4 min read.Updated: 07 May 2021, 11:06 AM ISTAnshuman Kamila,Ritika Bansal and Rajiv Mishra
A study of the fiscal impulse imparted by fiscal policy ever since the FRBM Act came into force shows that it has had a predominant pro-cyclical bias. Our economy needs a new formula
Reams have been devoted to dispensing with India's current Fiscal Responsibility and Budget Management (FRBM) Act. Some critics question the Act’s efficacy in binding our fiscal policy to achieve debt sustainability. This laudable consideration apart, there is the first-principles approach to looking at fiscal-discipline legislation. Discussion of public finance usually begins with listing various functions of fiscal policy, one of the principal ones being the ‘stability objective’. The motivation for this often flows from Keynes’ oft-repeated quote, “In the long run we are all dead. Economists set themselves too easy, too useless a task, if, in tempestuous seasons they can only tell us that when the storm is long past, the ocean is flat again."
What Keynes essentially advocated was this: When output falls below the economy’s potential, the government must add to aggregate demand and stimulate economic activity. This is called a counter-cyclical fiscal policy, in that the size of government stimulus to the economy runs in the opposite direction to the movement of aggregate economic output. Vide this philosophy, which enjoys near-unanimous approval, more government spending in periods of inadequate demand and higher taxes in periods of faster demand growth are usually prescribed. (A scenario of inadequate economic activity is called a negative output gap, since actual output has dipped below the level of output that the economy would be able to produce given its stock of resources. For this discussion, the output gap is estimated with respect to a potential level of output, calculated vide the Hodrick-Prescott Filter approach.)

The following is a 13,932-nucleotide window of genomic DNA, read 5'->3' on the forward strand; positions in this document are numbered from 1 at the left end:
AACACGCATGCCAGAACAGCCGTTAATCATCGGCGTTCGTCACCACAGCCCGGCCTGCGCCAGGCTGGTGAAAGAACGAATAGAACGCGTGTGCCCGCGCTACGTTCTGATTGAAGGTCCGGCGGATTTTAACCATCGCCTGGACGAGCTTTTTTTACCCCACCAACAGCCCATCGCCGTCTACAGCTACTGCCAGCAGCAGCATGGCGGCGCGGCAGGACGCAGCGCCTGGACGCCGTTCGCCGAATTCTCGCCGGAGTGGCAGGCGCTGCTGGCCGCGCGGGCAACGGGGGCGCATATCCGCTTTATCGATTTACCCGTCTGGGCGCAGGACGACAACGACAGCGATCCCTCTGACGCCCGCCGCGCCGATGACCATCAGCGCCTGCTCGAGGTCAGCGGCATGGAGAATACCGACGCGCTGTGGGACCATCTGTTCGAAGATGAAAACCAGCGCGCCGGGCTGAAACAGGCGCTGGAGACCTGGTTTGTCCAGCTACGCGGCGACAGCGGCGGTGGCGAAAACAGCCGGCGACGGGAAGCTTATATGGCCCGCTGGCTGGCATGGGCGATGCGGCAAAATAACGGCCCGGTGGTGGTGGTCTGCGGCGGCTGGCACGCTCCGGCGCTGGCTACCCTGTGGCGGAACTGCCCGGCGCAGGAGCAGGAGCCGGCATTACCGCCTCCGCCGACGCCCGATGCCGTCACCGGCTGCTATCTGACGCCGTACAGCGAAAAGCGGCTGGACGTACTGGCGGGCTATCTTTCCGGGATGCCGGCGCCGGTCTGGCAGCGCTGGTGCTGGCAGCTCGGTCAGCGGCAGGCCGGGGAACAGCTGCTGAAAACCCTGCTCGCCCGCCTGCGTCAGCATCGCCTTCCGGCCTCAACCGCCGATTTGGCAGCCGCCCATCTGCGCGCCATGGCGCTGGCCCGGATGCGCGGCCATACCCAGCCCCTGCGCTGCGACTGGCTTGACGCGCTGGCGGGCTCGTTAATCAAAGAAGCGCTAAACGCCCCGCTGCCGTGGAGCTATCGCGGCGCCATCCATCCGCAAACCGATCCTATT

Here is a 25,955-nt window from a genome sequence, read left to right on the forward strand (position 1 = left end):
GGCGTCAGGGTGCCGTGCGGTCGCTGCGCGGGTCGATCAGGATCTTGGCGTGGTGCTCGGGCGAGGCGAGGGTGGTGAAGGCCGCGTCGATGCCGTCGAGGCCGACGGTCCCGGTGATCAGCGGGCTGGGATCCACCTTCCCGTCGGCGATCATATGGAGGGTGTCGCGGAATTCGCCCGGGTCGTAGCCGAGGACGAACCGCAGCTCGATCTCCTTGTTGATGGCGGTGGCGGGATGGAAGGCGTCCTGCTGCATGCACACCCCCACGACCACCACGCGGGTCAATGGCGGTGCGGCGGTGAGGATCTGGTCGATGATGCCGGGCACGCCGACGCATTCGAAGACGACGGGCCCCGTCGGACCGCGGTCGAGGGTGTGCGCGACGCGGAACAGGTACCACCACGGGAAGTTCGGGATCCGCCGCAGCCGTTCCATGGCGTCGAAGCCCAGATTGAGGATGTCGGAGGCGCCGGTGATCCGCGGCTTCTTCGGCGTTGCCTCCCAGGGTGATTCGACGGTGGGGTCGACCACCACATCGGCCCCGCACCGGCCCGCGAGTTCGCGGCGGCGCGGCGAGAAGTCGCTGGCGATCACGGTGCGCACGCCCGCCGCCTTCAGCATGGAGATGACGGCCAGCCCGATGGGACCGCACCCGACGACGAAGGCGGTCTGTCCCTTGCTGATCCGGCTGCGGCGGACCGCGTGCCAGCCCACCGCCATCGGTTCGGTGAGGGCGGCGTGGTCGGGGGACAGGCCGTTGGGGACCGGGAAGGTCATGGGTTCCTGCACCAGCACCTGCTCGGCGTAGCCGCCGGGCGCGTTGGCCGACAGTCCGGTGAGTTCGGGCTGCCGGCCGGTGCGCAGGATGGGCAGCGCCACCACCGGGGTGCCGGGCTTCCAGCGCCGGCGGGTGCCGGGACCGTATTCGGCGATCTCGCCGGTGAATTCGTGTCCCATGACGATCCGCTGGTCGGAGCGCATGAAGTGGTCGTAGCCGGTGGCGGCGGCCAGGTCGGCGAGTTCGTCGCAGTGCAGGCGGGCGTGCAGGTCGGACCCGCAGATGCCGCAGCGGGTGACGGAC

The FRBM legislation was enacted to rein in fiscal profligacy, which was, more often than not, driven by political expediency rather than any economic imperative, seeking to place our sovereign debt on a path more salubrious to macroeconomic stability. To achieve this, bounds were imposed on deficit measures (fiscal or revenue deficits and debt were capped at certain proportions of gross domestic product). While there has been much discussion on the impact of these bounds on debt figures of the government, it is worth inquiring whether the objective of counter-cyclicality in fiscal policy has been achieved.
We look at fiscal policy by means of a parameter often used by the International Monetary Fund (IMF) called the fiscal impulse.
The fiscal impulse measures the change in fiscal stance, which, in turn, is a measure of the fiscal balance adjusted for business cycles, and shows whether fiscal policy is expansionary (positive fiscal stance) or contractionary (negative fiscal stance).
(Note that the fiscal balance is the global equivalent of what we call the fiscal deficit – the gap between expenditure and revenues of the government. The IMF, unlike India, leaves out disinvestment proceeds and recovery of loans from its reckoning of revenues. In this discussion, we consider the Indian definition of fiscal balance.)